Looking Again At A Doctor's Old Rhymes, Seuss Works Haven't Kept Up With The Times Dr. Seuss Enterprises has announced it will end publication of six titles deemed to contain racist imagery. The books include And to Think That I Saw It on Mulberry Street and If I Ran the Zoo.

Looking Again At A Doctor's Old Rhymes, Seuss Works Haven't Kept Up With The Times

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The news that six books by Dr. Seuss will no longer be published was greeted today with applause and outrage. Those books contain racist images. And as NPR's Neda Ulaby reports, an early critic of racism in the books was Dr. Seuss himself.

NEDA ULABY, BYLINE: Most of the six books in question are pretty obscure. The book "On Beyond Zebra!" is not exactly "The Cat In The Hat." All of the books contain racist caricatures. There was only one I'd ever heard of.


UNIDENTIFIED PERSON: And to think that I saw it on Mulberry Street.

ULABY: In that 1937 book, a little boy describes all the weird things he says he's seen on the street.


UNIDENTIFIED PERSON: Suppose that I add a Chinese man who eats with sticks.

ULABY: That reading aired on NPR in 2004. Theodor Geisel, better known as Dr. Seuss, created a lot of racist work. Donald Pease is a professor who holds a position named for Theodor Geisel at Dartmouth College. He says Geisel, or Dr. Seuss, came to regret it.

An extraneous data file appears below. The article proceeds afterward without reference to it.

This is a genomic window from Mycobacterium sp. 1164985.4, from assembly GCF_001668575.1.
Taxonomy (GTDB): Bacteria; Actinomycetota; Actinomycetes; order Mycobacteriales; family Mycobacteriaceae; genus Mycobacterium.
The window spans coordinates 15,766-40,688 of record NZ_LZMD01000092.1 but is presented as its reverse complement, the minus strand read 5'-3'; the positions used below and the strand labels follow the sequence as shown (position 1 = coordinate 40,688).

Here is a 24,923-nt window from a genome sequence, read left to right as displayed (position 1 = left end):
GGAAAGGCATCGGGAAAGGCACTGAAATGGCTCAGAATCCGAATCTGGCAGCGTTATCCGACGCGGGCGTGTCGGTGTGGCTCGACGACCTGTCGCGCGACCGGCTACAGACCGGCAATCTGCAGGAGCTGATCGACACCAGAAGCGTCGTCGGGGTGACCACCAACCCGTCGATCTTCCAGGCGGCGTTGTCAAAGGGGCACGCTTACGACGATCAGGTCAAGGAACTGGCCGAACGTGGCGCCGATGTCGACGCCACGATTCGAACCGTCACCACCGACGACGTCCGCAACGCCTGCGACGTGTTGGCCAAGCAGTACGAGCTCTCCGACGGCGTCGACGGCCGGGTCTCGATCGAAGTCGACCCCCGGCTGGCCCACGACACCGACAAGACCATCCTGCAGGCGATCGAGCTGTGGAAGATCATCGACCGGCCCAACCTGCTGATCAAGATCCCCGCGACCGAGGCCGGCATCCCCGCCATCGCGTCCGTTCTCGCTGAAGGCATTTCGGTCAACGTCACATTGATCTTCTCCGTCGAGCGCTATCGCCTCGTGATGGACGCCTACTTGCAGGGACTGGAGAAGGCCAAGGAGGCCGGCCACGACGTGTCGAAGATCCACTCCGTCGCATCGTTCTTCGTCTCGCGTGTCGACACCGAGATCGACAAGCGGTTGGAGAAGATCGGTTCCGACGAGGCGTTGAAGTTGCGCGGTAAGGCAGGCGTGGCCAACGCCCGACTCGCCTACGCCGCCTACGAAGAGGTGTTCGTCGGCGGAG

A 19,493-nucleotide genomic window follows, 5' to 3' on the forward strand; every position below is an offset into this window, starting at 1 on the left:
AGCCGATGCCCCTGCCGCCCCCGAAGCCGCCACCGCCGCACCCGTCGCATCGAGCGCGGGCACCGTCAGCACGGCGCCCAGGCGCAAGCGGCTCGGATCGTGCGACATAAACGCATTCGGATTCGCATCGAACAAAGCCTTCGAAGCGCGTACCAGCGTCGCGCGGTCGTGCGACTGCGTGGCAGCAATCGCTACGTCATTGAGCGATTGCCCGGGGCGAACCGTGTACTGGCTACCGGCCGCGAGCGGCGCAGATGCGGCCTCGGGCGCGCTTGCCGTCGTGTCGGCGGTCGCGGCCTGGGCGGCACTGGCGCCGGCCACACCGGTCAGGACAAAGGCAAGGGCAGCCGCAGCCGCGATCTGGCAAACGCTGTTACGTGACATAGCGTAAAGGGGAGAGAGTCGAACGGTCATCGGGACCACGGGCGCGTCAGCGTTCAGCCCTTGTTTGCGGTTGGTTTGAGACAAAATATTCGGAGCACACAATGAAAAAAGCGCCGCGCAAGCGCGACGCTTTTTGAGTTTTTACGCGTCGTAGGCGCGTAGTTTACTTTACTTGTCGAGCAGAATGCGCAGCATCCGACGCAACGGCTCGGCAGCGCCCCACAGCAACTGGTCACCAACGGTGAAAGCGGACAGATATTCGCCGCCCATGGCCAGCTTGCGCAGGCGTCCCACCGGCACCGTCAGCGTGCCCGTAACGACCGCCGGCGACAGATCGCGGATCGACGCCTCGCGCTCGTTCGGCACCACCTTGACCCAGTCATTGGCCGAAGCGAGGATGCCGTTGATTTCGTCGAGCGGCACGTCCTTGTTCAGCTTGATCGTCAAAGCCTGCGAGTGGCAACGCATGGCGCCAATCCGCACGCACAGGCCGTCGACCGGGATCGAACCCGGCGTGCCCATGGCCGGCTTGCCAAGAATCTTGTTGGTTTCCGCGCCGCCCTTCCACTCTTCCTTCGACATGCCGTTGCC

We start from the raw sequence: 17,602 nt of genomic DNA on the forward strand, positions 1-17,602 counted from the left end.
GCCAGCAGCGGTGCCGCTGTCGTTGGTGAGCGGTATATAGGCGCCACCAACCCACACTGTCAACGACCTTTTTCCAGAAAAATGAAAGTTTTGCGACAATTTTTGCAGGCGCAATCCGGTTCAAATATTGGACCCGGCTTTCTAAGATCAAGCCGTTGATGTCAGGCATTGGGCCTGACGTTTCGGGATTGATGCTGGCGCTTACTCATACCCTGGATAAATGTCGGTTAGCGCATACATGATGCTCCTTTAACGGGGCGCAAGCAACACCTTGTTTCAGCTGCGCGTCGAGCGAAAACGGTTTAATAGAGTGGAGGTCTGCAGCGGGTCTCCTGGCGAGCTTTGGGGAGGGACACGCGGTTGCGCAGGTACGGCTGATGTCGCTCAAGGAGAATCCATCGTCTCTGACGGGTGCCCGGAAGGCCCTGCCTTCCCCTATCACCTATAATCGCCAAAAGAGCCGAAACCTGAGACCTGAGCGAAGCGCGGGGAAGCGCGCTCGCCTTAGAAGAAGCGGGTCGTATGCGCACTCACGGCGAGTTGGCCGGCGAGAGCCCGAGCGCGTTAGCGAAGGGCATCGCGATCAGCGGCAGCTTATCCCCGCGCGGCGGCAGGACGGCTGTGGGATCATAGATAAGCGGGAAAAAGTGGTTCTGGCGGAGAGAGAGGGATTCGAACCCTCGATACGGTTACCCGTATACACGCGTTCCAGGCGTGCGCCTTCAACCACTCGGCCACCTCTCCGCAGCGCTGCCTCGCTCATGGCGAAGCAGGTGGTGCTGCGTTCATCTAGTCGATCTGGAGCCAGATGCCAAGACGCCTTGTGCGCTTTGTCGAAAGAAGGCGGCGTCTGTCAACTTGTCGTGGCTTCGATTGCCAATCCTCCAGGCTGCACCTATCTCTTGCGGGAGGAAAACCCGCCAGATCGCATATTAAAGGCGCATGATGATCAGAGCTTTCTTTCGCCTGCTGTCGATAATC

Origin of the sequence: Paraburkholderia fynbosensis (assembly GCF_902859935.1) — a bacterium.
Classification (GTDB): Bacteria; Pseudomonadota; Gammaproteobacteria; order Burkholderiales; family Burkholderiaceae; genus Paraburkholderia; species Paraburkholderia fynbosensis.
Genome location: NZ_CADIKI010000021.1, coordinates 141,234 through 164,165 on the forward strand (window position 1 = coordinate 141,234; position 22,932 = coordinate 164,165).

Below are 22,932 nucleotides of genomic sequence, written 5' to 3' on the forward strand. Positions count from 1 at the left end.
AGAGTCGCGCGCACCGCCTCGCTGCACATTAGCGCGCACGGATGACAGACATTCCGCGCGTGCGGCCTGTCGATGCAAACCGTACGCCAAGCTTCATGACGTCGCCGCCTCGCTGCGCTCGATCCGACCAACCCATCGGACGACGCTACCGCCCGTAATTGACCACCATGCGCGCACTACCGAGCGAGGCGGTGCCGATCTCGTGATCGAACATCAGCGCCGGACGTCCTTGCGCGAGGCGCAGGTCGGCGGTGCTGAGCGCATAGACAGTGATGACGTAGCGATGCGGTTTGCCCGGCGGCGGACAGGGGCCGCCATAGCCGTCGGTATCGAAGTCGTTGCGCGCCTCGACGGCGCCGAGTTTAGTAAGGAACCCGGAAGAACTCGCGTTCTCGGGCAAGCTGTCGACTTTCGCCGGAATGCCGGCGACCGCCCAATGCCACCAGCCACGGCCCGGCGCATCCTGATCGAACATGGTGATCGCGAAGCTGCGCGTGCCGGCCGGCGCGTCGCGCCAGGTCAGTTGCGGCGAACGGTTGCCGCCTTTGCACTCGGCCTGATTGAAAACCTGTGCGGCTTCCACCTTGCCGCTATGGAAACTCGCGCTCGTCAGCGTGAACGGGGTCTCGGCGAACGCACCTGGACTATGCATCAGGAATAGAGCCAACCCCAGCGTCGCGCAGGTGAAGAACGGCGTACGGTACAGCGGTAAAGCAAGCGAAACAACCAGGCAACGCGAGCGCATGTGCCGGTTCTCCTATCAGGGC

DONALD PEASE: Dr. Seuss himself reexamined sometime in the 1980s the figure described as a Chinaman colored in yellow.

ULABY: So Seuss changed the character's skin color and called him a Chinese man, making it slightly less racist.

MICHELLE MARTIN: Seuss was not thinking about Black kids and Asian kids when he was writing these books. He was writing for white kids.

ULABY: Michelle H. Martin teaches children's literature at the University of Washington. She says Dr. Seuss evolved, especially after World War II, when he helped create propaganda that demonized Japanese people. Both she and Donald Pease think Dr. Seuss would've been absolutely fine with taking his racist books for kids out of circulation.

MARTIN: I'm sure they will have a long life in archives and art exhibits.

ULABY: Where they can be put in context. Martin says Theodor Geisel wanted his books for kids to feel resonant, contemporary. He was writing against the stiff, humorless children's literature of his day.

MARTIN: Kids were bored out of their minds with, like, "Dick And Jane" and those basal readers that I grew up - I'm a child of the '60s.

ULABY: Children of the 2020s, Martin points out, can reach for beautiful books by writers from lots of different backgrounds. Theodor Geisel, who was himself tormented as a child for being German during World War I, did not want any kid to feel bullied. As he grew to reflect on the racism in his books, she says it would have been consistent for Dr. Seuss to ask...

MARTIN: Are there some things that just need to be retired? There's so many stories in the world. Why do we have to keep recycling ones that are damaging?

ULABY: There are plenty of Seuss books in circulation. Some of them, Martin predicts, will stand the test of time.

Neda Ulaby, NPR News.


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